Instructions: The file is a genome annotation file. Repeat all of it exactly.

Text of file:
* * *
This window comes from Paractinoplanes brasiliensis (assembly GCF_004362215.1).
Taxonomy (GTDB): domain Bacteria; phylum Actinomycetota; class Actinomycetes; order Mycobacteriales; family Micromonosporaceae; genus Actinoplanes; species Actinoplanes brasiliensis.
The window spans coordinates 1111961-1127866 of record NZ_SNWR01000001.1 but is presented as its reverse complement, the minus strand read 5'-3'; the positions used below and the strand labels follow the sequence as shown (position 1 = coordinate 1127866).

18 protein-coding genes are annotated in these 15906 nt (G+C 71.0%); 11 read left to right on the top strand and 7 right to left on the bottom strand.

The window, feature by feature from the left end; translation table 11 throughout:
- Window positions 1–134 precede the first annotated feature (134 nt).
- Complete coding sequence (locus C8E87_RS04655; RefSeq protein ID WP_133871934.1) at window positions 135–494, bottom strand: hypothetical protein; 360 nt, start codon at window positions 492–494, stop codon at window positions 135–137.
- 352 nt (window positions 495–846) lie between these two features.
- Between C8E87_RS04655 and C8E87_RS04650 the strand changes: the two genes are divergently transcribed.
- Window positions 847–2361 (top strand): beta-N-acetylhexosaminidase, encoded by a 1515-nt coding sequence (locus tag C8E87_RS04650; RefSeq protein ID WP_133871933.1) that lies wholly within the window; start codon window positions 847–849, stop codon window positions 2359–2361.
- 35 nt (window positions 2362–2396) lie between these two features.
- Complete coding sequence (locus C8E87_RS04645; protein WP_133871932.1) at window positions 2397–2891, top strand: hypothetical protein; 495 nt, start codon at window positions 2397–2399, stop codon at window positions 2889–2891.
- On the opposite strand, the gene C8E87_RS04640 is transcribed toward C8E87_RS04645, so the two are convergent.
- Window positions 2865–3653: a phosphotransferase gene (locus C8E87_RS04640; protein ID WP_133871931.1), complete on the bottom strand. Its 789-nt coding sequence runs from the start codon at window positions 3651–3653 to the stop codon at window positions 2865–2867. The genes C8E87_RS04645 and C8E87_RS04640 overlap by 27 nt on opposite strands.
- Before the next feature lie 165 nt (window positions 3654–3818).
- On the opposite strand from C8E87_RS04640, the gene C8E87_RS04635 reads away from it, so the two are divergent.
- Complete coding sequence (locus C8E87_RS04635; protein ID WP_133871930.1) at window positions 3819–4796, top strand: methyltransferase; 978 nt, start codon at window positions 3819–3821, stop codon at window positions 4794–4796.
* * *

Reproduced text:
This window comes from Paractinoplanes brasiliensis (assembly GCF_004362215.1).
Taxonomy (GTDB): domain Bacteria; phylum Actinomycetota; class Actinomycetes; order Mycobacteriales; family Micromonosporaceae; genus Actinoplanes; species Actinoplanes brasiliensis.
The window spans coordinates 1111961-1127866 of record NZ_SNWR01000001.1 but is presented as its reverse complement, the minus strand read 5'-3'; the positions used below and the strand labels follow the sequence as shown (position 1 = coordinate 1127866).

18 protein-coding genes are annotated in these 15906 nt (G+C 71.0%); 11 read left to right on the top strand and 7 right to left on the bottom strand.

The window, feature by feature from the left end; translation table 11 throughout:
- Window positions 1–134 precede the first annotated feature (134 nt).
- Complete coding sequence (locus C8E87_RS04655; RefSeq protein ID WP_133871934.1) at window positions 135–494, bottom strand: hypothetical protein; 360 nt, start codon at window positions 492–494, stop codon at window positions 135–137.
- 352 nt (window positions 495–846) lie between these two features.
- Between C8E87_RS04655 and C8E87_RS04650 the strand changes: the two genes are divergently transcribed.
- Window positions 847–2361 (top strand): beta-N-acetylhexosaminidase, encoded by a 1515-nt coding sequence (locus tag C8E87_RS04650; RefSeq protein ID WP_133871933.1) that lies wholly within the window; start codon window positions 847–849, stop codon window positions 2359–2361.
- 35 nt (window positions 2362–2396) lie between these two features.
- Complete coding sequence (locus C8E87_RS04645; protein WP_133871932.1) at window positions 2397–2891, top strand: hypothetical protein; 495 nt, start codon at window positions 2397–2399, stop codon at window positions 2889–2891.
- On the opposite strand, the gene C8E87_RS04640 is transcribed toward C8E87_RS04645, so the two are convergent.
- Window positions 2865–3653: a phosphotransferase gene (locus C8E87_RS04640; protein ID WP_133871931.1), complete on the bottom strand. Its 789-nt coding sequence runs from the start codon at window positions 3651–3653 to the stop codon at window positions 2865–2867. The genes C8E87_RS04645 and C8E87_RS04640 overlap by 27 nt on opposite strands.
- Before the next feature lie 165 nt (window positions 3654–3818).
- On the opposite strand from C8E87_RS04640, the gene C8E87_RS04635 reads away from it, so the two are divergent.
- Complete coding sequence (locus C8E87_RS04635; protein ID WP_133871930.1) at window positions 3819–4796, top strand: methyltransferase; 978 nt, start codon at window positions 3819–3821, stop codon at window positions 4794–4796.